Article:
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Cable Boxes Continue to Be a Giant Energy Hog
by Karl Bode 03:08PM Tuesday Jul 01 2014 Tipped by newview See Profile
Several years ago studies began to indicate the the average cable box is one of the biggest gobblers of energy in the home, and while the industry has promised to follow new rules set by the U.S. Energy Department, it doesn't appear to be helping yet. The Los Angeles Times notes that cable boxes remain the second biggest energy consumers in most homes, the nation's 224 million set top boxes consuming as much as 35 watts of power, costing about $8 a month for a typical Southern California consumer.

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The thing is, as the paper notes, it really wouldn't take much work to integrate design improvements that dramatically reduce set top usage:
Energy experts say the boxes could be just as efficient as smartphones, laptop computers or other electronic devices that use a fraction of the power thanks to microprocessors and other technology that conserves electricity. Ideally, they say, these boxes could be put into a deep sleep mode when turned off, cutting consumption to a few watts. At that rate, a box could cost less than $1 a month for power, depending on how much it is used.
The deal the cable industry struck with the government late last year is supposed to reduce cable box energy consumption 10% to 45% by 2017, though consumer groups have complained the voluntary deal doesn't go far enough and has absolutely no penalties for non-compliance.

Update: The cable industry's top lobbying organization has unsurprisingly issued a blog post claiming the Times was engaged in a "deeply unfair portrayal of advances made under the Set-Top Box Energy Conservation Agreement." They also offered up their own energy consumption stats:
As a baseline, an average TV set top box consumes less than 12-kilowatt hours (KwH) of energy per month. Based on the average American household energy consumption of 903 KwH per month, a TV set top box is responsible for just 1.3 percent of a typical household’s energy use. Compare that to 46 percent for heating and cooling.

62 comments .. click to read

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But When ? ?
Irving, TX

2 recommendations

reply to IowaCowboy

Re: Refuse older equipment

said by IowaCowboy:

Government seems to have cracked down on every other energy hog; bans on incandescent light bulbs, ceiling fans now have to have the small base light bulbs, toilets can't use more than 1.6 gallons per flush, etc.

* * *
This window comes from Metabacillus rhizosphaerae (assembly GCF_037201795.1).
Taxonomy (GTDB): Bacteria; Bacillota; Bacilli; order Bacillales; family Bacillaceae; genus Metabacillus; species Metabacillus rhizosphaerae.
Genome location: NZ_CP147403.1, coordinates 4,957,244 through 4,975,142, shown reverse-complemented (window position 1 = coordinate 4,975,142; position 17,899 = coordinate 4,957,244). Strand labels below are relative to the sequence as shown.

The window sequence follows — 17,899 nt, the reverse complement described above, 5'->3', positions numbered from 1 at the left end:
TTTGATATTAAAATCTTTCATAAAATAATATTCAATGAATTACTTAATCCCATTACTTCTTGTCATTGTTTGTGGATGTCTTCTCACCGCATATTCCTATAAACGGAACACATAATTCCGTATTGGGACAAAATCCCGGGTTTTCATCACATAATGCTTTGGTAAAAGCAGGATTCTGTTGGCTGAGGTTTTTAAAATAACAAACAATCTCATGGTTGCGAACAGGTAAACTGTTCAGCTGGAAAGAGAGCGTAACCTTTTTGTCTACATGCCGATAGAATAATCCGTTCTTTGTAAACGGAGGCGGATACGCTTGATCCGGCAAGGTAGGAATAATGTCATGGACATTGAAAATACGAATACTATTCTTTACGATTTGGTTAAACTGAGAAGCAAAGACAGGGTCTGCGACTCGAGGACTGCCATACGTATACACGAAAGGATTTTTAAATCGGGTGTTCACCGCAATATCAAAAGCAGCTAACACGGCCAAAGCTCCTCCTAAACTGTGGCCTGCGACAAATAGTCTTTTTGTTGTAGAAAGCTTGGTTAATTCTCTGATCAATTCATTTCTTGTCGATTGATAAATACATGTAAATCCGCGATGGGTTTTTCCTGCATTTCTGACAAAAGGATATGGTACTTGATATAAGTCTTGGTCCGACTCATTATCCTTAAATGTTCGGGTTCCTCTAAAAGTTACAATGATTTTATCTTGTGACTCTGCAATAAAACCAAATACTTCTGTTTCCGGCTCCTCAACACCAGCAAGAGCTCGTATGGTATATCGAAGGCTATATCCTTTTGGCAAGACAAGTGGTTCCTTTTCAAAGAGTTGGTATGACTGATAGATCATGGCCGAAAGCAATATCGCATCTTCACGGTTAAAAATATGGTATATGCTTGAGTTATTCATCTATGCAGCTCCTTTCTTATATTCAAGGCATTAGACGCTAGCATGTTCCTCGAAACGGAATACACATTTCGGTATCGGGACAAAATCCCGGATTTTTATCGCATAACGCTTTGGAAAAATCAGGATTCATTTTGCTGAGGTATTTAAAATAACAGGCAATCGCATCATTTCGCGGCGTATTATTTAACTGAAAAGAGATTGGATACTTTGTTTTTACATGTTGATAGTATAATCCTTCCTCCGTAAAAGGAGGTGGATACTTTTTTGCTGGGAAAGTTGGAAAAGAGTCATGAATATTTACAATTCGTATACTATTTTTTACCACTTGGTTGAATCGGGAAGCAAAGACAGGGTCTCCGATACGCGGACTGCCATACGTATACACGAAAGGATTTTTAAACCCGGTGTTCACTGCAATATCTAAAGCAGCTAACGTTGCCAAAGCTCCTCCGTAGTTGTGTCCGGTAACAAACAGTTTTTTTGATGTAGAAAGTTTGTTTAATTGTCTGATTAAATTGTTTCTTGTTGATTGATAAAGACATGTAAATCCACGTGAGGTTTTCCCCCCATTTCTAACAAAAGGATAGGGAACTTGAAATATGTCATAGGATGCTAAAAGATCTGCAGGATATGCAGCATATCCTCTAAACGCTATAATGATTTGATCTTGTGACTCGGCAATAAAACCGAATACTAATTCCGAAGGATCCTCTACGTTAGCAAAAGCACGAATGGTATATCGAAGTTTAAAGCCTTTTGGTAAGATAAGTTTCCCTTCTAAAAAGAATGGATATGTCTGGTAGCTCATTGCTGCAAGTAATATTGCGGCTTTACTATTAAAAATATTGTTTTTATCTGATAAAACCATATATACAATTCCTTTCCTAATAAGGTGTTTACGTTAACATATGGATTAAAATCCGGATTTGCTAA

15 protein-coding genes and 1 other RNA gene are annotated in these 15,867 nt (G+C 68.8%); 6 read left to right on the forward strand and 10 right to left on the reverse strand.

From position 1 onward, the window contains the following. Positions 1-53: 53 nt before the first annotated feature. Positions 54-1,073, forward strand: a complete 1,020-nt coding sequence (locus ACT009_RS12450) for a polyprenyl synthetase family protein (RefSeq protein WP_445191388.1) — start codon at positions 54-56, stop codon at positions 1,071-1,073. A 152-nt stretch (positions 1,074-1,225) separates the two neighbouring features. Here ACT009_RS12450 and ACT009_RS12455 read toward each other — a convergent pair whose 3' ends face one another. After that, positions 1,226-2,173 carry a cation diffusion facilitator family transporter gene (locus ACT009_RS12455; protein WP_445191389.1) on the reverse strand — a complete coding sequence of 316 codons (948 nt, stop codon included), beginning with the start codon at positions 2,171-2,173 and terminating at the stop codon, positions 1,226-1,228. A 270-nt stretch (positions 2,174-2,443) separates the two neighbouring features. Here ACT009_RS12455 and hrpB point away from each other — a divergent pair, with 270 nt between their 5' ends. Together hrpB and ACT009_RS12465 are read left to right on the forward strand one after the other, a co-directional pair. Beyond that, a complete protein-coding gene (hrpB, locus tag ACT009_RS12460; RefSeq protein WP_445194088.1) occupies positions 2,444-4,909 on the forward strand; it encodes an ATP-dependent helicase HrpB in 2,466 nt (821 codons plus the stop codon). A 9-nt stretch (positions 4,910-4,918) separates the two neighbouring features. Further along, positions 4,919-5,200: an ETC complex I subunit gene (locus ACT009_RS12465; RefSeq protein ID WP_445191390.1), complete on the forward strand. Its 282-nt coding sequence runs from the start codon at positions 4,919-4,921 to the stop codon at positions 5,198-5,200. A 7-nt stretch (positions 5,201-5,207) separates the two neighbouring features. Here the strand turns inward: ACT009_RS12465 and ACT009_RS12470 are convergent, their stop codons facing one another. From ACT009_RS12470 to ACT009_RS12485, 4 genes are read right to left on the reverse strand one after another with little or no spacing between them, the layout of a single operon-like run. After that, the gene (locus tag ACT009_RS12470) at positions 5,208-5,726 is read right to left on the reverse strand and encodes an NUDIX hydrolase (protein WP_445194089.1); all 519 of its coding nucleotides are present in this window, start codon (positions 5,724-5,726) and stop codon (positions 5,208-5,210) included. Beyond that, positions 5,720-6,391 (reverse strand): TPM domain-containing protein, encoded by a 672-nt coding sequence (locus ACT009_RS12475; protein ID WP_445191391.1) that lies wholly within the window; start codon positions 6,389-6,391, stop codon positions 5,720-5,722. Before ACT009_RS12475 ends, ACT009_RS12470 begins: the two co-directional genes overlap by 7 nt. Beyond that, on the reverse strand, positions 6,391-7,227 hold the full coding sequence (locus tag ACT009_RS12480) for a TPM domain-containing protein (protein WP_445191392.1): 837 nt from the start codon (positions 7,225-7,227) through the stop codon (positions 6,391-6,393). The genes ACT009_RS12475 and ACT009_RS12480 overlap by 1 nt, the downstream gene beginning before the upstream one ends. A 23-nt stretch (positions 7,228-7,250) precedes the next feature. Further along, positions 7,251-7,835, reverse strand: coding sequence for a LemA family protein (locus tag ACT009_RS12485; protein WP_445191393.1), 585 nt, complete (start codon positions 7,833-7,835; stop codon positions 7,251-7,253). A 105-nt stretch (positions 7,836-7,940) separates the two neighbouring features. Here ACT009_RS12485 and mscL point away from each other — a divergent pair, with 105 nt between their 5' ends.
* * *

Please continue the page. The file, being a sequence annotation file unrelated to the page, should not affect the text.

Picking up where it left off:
How about requiring cablecos to mothball obsolete cable boxes.

If you pressure the cable cos to change like that, then they will forced to raise everyone's cable bill by $1 or $2, to pay for their new lobbyist fees to defeat said rule changes....


2 recommendations

reply to IPPlanMan

Re: Apple TV power consumption....

Better question: if you replaced your STB with a apple tv how long would it take to break even?

Assuming 16 W for the cable box 24/7 (which is WAY low looking at this thread) and 1.07 W for the apple we get:

cable box:
16 W * 24 hours/day * 365 days/yr = 140160 Wh or 140.160 kWh per year
140.16 kWh * $0.154/kWh (my current electric rate) = $21.58464/year

1.07 W * 24 hours/day * 365 days/yr = 9373.2 Wh or 9.3732 kWh per year
9.3732 kWh * $0.154/kWh (my current electric rate) = $1.4434728/year

$21.58 - $1.44 = $20.14/yr savings
$99/$20.14 = 4.915590864 years to break even

However, if you're using an apple tv you're probably cut the cord which means saving an additional $100/mo making the break even point less then 1 month :lol:



Hazelwood, MO

3 recommendations

reply to battleop

Re: I wonder...

LOL, let's start to stir this pot and see if we can really get a conspiracy theory going on it.

Bethel, CT

2 recommendations

apples vs oranges

In the rebuttal blog post, comparisons are made for in-use power demands, not stand-by power demands.

But that aside...

When I had a cable box, I measured it sucking in 20 to 25 watts 24/7, regardless of whether or not I was using the set top box. I wonder how many people have more than one cable box?

For comparison, my laser printer uses about 500 watts while printing, but only 0.9 watts when it is not in use. Note that while it is not in use and consuming only 0.9 watts, the printer is listening on the network for a print job and wakes itself up to print on demand (first sheet out in less than 10 seconds).

There's no reason why a cable box could not cycle down to a similar less than 1 watt standby mode when the cable box is not in use.

united state

3 recommendations

Some things just explain themselves...

The deal the cable industry struck with the government

has absolutely no penalties for non-compliance.

When you allow the fox to guard the henhouse, what do you think is going to happen?